So the stock got up above $10 last week, which put the warrants briefly at $5.16. But now, I imagine, an awful lot of people are – understandably – choosing to sell or exercise their warrants rather than come up with cash by the July 19 conversion deadline.
(If someone bought 10,000 warrants at 40 cents each, that was $4,000. Exercising them at $5 each would require sending their broker $50,000. Many will prefer to take their profit and run.)
As a result, you have what may be an interesting tug of two conflicting forces . . . and a different opportunity may loom.
Tugging in one direction is the weight of all this warrant-exercising. The warrants are exercised and then, a lot of the time, the shares are immediately sold. Selling drives down the price of the stock.
(Even if you sell, rather than exercise, your warrants, chances are you’re selling them to a market-maker who exercises them and sells the stock himself. I assume this is why the warrants now sell for a nickel below their intrinsic value. Basically, you give up that nickel for the convenience of having someone else worry about exercising the warrants. That someone else, if he does this for five million warrants, makes five million nickels without any appreciable risk, and even on Wall Street, every $250,000 helps.)
Tugging in the other direction, I like to think, may be a mutual fund manager or two who see this old-line dredging company as an attractive long-term holding in which they’d like to acquire a few million shares.
So they are thinking to themselves (maybe), ‘we are looking for this stock to be $15 in a year or two, and don’t want to miss the chance to buy it . . . but with all this warrant-exercising, if we play our cards right, we may be able to buy it cheaper between now and July 19.’
And we who own the warrants are thinking to ourselves (maybe), ‘we have to sell by July 19, but what’s the best time? Will the stock just go down, down, down until July 19 and then snap back on the 20th?’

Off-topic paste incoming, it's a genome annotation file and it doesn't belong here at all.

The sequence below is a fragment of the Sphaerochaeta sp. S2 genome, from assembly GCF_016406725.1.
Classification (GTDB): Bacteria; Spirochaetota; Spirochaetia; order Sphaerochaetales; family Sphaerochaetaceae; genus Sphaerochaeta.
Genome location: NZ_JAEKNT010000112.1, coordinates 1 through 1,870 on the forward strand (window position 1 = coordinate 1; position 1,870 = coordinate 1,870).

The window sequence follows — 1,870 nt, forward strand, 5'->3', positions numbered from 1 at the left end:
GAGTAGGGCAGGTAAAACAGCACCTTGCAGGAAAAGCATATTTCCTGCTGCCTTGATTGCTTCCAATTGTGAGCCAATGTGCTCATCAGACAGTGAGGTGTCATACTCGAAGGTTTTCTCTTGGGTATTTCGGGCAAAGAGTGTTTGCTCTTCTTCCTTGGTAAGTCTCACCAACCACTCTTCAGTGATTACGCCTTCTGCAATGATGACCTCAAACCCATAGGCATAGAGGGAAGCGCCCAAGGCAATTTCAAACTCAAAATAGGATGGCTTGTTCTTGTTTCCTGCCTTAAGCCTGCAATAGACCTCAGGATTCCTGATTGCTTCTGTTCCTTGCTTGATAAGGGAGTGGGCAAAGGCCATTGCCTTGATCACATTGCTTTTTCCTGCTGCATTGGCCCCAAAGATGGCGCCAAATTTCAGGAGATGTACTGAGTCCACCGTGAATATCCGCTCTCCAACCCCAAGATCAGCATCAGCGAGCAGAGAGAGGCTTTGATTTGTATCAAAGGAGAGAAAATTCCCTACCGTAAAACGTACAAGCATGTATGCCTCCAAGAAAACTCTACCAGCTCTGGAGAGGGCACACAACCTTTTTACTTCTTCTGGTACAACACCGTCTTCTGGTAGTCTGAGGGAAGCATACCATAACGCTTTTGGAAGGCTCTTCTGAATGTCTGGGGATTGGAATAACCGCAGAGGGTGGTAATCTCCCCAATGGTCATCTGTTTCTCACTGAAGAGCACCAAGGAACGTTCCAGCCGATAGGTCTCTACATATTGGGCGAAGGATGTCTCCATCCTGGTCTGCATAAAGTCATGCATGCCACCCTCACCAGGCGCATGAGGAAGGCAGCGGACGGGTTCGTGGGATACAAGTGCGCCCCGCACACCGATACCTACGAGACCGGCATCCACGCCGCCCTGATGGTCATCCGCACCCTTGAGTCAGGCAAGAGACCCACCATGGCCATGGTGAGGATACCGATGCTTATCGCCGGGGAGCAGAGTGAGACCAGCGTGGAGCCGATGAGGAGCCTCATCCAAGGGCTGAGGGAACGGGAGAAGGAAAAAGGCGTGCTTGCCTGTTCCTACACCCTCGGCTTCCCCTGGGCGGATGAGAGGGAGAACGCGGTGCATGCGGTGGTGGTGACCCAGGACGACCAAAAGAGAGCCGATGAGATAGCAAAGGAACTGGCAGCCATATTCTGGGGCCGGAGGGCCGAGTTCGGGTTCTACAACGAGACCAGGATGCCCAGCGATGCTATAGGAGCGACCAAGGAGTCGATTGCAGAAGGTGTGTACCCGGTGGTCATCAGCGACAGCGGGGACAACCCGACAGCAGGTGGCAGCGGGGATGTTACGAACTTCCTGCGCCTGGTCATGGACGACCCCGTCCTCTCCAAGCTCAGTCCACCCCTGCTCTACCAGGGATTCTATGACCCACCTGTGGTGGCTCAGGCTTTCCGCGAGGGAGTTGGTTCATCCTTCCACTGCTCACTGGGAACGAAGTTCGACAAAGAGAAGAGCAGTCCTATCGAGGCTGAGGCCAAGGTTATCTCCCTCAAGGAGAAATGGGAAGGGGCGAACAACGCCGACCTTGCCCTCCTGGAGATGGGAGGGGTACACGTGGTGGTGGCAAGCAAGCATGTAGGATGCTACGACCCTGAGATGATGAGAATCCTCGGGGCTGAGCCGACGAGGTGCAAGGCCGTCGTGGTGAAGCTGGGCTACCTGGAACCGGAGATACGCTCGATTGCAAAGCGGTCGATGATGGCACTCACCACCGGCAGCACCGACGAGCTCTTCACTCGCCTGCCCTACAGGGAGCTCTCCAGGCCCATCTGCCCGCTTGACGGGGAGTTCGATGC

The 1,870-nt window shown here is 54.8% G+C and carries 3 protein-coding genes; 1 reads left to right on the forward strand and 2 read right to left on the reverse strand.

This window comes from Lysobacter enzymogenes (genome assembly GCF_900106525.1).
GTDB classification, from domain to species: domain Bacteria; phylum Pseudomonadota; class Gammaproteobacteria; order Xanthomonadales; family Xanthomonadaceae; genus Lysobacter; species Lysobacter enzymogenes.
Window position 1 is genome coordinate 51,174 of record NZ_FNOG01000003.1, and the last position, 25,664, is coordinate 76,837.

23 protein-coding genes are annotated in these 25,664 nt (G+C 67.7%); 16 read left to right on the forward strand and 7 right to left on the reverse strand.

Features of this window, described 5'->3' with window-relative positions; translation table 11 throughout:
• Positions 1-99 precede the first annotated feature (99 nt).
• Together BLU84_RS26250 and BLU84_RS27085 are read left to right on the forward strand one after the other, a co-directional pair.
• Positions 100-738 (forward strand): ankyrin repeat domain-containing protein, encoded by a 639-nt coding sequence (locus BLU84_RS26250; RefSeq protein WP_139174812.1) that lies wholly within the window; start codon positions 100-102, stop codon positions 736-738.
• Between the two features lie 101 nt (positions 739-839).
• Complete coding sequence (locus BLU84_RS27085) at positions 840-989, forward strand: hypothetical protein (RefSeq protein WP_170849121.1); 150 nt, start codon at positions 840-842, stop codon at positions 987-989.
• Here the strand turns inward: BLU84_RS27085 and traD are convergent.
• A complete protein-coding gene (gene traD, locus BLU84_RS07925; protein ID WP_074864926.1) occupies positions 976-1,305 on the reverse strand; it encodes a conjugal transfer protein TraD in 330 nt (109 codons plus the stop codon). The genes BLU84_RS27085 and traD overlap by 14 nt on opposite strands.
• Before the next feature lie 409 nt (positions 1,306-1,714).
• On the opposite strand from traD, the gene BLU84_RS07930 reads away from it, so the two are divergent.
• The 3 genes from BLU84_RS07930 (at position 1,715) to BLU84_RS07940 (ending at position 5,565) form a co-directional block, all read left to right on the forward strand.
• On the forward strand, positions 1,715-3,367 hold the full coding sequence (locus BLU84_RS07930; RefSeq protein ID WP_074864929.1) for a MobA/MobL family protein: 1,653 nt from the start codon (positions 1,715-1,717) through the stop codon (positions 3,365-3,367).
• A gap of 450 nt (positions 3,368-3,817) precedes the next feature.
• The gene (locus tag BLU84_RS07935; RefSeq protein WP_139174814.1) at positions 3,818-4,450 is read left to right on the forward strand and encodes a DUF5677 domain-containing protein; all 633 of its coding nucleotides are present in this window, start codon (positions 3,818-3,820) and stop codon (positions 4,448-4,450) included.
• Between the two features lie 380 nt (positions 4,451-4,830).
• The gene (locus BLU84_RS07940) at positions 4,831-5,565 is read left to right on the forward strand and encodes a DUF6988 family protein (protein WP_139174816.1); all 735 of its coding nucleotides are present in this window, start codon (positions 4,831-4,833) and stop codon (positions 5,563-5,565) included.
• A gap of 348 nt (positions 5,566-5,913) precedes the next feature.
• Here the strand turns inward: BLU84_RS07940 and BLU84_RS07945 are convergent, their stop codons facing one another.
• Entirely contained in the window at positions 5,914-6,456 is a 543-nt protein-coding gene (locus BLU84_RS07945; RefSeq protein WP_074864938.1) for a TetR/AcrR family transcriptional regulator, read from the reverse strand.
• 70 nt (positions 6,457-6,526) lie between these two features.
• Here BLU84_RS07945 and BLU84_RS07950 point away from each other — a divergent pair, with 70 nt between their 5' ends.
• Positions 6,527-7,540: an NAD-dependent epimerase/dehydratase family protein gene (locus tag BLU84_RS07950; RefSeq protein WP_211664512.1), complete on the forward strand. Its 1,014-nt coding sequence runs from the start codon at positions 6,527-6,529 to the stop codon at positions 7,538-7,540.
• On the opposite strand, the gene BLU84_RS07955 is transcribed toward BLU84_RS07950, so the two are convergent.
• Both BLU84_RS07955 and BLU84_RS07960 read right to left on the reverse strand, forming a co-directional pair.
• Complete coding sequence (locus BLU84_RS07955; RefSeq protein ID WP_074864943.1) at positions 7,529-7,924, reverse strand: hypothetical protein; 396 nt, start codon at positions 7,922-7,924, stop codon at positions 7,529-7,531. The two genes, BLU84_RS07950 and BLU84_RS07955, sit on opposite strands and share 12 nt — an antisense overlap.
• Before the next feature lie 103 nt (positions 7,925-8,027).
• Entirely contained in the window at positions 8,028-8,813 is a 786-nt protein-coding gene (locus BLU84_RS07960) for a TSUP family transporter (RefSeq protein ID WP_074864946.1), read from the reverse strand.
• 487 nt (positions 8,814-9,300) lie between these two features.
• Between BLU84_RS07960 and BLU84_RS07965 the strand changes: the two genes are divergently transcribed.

And the fund manager may be thinking, ‘yeah, when the selling stops on the 19th, the price will snap back, so I’d better buy it on or before the 19th.’
And the other fund manager may be thinking, ‘if another fund manager might be buying before the 19th, I’d better buy before the 18th and beat him to it.’
So the first institutional investor may be thinking, ‘I don’t want to be beat to it, I think I’d better just try to buy 100,000 shares a day whenever it’s under $10.’
So you and I may be thinking, ‘don’t rush to sell as the price drops . . . it could well snap back by July 19th . . . unless everybody else thinks so, and it crashes on the 19th because so many people waited til that day to exercise and sell.’
So the fund manager may be thinking . . .
And so it goes.
But my point is that it might not be imprudent for someone who can afford to invest in stocks to place a standing order to buy shares at $7.50 or $8, on the chance that, at sometime between now and July 19, as this dance continues, you get some. Of course, even if you do, it could just keep falling. Stocks are risky. But my guess is that it’s more likely to be $10 or $15 than $4 or $5 a year or two from now, so snagging some at $8 could make for a nice investment.
Stephen Gilbert: ‘Swing-A-Way? The world’s best can opener is the Rosle. It cuts through the weld (or whatever) that holds the top to the can, leaving no sharp edges, and accumulating no gook on itself. This is the Berkshire Hathaway (circa 1984, when I bought it) of can openers.’
Mike Maughan: ‘Huh? When you cook like a guy, you don’t use a swingaway. You by God use the P-38 on your key ring. What’s a P-38? Try this link.’
Nicholas Altenbernd: ‘Paul Potts wins! And here’s the finale.’
Watch the video (Matt Damon! Bono! Bill Frist!) and consider signing up. It’s free.
Michael Moore’s SiCKO opens Friday. Run don’t walk. This movie is going to be huge – and have a huge impact. At the screening I attended, 1500 people were on their feet cheering through the entire credits.